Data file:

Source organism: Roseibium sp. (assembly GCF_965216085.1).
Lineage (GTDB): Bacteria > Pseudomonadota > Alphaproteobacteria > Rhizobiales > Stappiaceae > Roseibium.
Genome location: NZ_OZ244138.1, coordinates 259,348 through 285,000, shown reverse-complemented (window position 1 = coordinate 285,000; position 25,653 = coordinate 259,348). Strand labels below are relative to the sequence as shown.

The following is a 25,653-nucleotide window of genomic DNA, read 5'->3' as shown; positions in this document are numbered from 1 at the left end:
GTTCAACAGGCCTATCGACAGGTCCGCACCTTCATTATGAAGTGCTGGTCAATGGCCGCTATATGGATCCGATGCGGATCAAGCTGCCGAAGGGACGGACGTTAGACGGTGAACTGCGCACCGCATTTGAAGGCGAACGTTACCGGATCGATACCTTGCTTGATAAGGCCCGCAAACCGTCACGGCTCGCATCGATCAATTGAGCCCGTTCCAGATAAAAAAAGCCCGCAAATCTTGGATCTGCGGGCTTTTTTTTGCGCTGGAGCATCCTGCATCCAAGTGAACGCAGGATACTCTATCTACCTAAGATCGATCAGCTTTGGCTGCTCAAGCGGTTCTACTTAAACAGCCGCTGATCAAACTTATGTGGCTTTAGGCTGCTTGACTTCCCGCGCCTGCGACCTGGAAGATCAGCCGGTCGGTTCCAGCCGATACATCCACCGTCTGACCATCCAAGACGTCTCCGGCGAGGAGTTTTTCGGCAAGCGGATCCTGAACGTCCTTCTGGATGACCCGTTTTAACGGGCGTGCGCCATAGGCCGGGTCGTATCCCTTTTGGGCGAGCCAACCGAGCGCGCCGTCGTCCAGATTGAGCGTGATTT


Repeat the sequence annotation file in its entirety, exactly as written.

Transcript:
Source organism: Roseibium sp. (assembly GCF_965216085.1).
Lineage (GTDB): Bacteria > Pseudomonadota > Alphaproteobacteria > Rhizobiales > Stappiaceae > Roseibium.
Genome location: NZ_OZ244138.1, coordinates 259,348 through 285,000, shown reverse-complemented (window position 1 = coordinate 285,000; position 25,653 = coordinate 259,348). Strand labels below are relative to the sequence as shown.

The following is a 25,653-nucleotide window of genomic DNA, read 5'->3' as shown; positions in this document are numbered from 1 at the left end:
GTTCAACAGGCCTATCGACAGGTCCGCACCTTCATTATGAAGTGCTGGTCAATGGCCGCTATATGGATCCGATGCGGATCAAGCTGCCGAAGGGACGGACGTTAGACGGTGAACTGCGCACCGCATTTGAAGGCGAACGTTACCGGATCGATACCTTGCTTGATAAGGCCCGCAAACCGTCACGGCTCGCATCGATCAATTGAGCCCGTTCCAGATAAAAAAAGCCCGCAAATCTTGGATCTGCGGGCTTTTTTTTGCGCTGGAGCATCCTGCATCCAAGTGAACGCAGGATACTCTATCTACCTAAGATCGATCAGCTTTGGCTGCTCAAGCGGTTCTACTTAAACAGCCGCTGATCAAACTTATGTGGCTTTAGGCTGCTTGACTTCCCGCGCCTGCGACCTGGAAGATCAGCCGGTCGGTTCCAGCCGATACATCCACCGTCTGACCATCCAAGACGTCTCCGGCGAGGAGTTTTTCGGCAAGCGGATCCTGAACGTCCTTCTGGATGACCCGTTTTAACGGGCGTGCGCCATAGGCCGGGTCGTATCCCTTTTGGGCGAGCCAACCGAGCGCGCCGTCGTCCAGATTGAGCGTGATTT